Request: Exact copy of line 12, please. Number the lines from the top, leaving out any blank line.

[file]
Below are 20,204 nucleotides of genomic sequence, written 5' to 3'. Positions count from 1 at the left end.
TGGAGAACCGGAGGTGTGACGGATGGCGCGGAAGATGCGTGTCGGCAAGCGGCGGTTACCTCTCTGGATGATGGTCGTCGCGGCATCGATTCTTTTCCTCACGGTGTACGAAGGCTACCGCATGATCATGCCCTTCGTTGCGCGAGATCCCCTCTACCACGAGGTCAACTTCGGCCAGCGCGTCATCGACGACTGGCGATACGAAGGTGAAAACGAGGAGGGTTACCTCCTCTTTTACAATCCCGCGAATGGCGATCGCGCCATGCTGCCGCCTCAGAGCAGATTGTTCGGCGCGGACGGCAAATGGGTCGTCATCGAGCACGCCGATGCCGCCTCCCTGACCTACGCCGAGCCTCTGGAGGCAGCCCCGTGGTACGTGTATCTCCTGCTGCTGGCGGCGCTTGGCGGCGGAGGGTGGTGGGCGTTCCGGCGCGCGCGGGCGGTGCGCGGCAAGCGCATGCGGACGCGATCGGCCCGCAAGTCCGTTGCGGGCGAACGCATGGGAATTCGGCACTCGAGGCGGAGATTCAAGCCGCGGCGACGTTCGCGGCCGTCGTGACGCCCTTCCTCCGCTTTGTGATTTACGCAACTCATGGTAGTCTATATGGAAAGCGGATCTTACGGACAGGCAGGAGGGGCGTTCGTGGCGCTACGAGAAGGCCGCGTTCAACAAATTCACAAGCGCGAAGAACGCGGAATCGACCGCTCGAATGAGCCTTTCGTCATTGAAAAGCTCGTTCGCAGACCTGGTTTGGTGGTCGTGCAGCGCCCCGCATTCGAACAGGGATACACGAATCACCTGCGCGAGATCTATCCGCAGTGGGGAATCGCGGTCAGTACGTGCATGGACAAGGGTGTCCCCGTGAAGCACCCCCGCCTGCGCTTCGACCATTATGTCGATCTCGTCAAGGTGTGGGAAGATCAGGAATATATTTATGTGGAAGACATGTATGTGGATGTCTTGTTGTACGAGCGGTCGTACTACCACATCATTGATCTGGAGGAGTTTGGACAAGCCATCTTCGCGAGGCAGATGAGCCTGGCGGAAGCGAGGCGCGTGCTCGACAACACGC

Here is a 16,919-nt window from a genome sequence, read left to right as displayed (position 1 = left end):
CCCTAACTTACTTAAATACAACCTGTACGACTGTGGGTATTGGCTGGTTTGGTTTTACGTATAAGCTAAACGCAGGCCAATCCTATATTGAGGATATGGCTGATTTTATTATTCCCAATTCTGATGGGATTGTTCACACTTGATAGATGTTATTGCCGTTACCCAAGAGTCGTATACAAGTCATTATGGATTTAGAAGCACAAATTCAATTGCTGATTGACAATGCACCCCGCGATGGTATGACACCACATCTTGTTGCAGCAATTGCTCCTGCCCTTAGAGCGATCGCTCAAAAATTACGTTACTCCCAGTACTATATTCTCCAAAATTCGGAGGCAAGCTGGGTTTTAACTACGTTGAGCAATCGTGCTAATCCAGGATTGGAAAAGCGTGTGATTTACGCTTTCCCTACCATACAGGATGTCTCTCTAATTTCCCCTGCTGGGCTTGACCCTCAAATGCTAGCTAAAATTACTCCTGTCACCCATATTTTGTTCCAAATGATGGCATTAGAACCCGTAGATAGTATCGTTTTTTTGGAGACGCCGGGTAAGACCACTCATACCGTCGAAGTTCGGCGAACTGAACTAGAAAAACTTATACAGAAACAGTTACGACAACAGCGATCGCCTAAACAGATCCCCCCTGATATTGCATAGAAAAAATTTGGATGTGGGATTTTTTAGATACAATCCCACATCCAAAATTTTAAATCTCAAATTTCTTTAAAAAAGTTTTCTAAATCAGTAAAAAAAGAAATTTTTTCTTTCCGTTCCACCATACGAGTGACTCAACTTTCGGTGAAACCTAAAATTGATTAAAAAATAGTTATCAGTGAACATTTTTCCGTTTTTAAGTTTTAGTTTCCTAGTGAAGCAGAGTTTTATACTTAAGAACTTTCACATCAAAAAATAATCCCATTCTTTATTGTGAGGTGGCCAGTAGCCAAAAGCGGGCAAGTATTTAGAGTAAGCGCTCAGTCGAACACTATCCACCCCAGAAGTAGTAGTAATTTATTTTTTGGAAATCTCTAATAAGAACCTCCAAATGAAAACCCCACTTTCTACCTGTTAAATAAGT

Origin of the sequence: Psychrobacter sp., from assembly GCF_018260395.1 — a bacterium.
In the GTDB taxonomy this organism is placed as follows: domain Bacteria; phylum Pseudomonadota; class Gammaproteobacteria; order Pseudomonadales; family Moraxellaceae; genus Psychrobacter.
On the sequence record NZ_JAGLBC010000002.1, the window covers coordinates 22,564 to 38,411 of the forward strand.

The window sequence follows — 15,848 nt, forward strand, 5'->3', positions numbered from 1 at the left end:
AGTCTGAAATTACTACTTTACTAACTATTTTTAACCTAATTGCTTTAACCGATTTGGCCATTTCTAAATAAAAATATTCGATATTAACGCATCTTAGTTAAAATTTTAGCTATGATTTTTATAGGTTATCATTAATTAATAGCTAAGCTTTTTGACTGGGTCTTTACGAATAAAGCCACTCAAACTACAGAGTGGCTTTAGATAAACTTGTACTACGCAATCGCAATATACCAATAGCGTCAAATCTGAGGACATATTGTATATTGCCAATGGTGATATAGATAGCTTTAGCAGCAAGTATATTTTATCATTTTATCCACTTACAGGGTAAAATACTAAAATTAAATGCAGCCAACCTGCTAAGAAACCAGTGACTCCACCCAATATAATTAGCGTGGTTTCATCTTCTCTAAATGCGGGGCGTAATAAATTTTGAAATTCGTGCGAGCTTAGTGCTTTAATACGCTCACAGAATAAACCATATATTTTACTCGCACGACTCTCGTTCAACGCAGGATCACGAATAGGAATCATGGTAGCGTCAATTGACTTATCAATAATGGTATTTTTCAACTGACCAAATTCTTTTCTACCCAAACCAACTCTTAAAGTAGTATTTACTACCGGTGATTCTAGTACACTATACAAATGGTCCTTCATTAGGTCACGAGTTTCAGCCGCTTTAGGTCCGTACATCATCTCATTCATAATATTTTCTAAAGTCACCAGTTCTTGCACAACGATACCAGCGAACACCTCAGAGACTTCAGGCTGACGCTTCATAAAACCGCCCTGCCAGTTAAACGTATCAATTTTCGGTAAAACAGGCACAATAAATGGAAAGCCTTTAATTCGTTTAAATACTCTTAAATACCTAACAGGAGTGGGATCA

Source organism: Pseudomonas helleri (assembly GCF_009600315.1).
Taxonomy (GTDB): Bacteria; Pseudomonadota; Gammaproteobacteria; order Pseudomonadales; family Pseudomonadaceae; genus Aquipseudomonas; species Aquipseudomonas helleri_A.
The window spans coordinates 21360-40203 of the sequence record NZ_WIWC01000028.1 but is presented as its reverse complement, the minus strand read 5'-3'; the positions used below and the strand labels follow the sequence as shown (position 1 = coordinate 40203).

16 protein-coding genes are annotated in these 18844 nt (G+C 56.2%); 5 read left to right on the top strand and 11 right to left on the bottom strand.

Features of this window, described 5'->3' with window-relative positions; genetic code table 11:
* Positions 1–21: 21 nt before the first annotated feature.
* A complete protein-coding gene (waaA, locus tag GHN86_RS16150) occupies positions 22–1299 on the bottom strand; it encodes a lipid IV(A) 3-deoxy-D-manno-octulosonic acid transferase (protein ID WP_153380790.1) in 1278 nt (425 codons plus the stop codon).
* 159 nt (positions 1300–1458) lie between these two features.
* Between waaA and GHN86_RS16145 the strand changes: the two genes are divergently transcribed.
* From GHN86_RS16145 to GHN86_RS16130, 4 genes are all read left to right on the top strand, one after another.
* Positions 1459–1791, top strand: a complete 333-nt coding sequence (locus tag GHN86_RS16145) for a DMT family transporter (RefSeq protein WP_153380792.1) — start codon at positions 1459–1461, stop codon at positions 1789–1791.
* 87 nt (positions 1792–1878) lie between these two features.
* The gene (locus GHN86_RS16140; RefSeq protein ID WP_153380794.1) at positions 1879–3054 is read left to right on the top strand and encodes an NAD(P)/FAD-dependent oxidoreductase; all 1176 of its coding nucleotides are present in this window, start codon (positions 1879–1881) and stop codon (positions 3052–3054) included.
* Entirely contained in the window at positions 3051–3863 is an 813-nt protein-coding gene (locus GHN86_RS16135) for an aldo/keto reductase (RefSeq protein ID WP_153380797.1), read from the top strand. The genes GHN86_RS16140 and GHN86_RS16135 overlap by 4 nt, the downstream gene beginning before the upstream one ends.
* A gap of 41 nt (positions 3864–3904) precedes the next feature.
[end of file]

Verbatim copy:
The window spans coordinates 21360-40203 of the sequence record NZ_WIWC01000028.1 but is presented as its reverse complement, the minus strand read 5'-3'; the positions used below and the strand labels follow the sequence as shown (position 1 = coordinate 40203).